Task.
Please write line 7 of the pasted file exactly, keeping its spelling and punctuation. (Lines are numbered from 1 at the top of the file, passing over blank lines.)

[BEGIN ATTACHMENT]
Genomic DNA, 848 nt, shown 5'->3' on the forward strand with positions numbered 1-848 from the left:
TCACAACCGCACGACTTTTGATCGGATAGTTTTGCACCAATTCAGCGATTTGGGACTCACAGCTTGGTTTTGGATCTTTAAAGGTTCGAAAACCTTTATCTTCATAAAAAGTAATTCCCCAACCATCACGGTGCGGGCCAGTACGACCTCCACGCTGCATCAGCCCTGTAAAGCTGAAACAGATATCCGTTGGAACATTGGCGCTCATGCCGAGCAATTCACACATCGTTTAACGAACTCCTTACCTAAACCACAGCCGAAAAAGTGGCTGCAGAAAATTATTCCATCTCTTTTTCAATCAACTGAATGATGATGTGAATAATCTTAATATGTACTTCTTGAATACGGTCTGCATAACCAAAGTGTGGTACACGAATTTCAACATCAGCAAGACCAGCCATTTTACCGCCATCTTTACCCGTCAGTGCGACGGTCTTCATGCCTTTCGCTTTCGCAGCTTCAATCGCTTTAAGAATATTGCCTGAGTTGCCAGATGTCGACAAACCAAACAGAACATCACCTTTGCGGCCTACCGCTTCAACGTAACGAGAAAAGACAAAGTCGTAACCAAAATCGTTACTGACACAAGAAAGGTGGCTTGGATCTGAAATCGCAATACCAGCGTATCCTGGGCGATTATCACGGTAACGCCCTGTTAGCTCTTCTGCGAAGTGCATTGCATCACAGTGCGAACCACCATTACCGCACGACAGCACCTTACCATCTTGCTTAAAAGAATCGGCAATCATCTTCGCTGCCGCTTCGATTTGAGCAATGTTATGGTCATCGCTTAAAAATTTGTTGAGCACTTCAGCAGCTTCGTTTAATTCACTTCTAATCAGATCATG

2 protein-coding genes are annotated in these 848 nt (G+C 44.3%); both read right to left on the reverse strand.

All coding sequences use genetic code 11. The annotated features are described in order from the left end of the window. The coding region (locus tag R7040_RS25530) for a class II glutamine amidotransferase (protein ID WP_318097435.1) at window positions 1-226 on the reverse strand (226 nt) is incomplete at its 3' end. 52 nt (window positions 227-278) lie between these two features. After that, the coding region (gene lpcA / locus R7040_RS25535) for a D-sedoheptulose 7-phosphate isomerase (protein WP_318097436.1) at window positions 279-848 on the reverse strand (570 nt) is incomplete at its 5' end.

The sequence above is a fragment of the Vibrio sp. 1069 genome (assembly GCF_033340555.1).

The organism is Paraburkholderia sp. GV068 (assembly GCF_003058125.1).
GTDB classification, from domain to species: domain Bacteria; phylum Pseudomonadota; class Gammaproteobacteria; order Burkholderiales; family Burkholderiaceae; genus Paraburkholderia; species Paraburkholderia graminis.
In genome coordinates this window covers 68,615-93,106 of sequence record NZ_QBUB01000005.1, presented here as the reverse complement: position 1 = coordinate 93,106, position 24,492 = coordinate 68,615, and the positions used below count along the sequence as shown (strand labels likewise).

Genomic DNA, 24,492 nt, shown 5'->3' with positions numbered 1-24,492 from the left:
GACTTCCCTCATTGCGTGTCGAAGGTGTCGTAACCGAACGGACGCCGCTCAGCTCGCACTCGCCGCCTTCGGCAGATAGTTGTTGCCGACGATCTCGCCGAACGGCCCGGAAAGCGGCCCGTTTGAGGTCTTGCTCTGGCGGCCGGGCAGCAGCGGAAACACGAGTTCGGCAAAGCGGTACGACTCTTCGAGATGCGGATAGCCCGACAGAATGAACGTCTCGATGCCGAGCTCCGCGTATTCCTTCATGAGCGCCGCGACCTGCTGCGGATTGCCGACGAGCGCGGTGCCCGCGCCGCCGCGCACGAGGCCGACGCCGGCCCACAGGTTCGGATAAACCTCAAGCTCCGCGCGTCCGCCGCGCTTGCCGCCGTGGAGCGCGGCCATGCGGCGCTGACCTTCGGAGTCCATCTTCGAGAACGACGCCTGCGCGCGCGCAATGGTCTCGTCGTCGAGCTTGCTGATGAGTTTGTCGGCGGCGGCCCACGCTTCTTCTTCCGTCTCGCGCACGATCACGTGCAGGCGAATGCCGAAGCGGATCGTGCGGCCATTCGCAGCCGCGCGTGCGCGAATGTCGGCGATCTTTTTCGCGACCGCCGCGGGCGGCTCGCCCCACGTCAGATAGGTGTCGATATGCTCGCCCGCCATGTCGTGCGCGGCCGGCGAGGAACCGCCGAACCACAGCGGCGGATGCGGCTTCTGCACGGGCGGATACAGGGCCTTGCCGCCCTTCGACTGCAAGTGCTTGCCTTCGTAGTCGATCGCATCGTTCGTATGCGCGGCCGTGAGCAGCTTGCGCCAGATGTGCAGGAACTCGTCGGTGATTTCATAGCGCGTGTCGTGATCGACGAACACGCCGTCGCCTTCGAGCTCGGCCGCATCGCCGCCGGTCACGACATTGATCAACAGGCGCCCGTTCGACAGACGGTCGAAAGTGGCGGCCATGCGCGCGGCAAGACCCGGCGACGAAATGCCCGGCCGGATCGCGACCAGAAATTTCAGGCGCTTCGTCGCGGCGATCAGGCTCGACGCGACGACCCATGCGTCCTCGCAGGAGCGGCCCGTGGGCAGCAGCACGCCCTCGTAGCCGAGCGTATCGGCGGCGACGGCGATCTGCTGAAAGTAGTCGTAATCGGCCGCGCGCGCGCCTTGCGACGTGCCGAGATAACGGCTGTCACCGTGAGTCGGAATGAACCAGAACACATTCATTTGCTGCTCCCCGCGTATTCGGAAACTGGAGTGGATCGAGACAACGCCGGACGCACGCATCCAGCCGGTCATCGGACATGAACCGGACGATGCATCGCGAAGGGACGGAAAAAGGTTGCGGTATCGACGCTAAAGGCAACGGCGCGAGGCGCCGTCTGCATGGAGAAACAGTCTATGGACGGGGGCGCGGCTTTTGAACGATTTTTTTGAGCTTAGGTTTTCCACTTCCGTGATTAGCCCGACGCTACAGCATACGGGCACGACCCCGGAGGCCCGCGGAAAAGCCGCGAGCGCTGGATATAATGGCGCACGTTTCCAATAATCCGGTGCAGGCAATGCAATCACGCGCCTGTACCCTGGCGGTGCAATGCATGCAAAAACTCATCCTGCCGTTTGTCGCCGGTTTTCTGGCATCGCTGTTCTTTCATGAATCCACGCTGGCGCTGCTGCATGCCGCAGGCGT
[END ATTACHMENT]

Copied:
GTDB classification, from domain to species: domain Bacteria; phylum Pseudomonadota; class Gammaproteobacteria; order Burkholderiales; family Burkholderiaceae; genus Paraburkholderia; species Paraburkholderia graminis.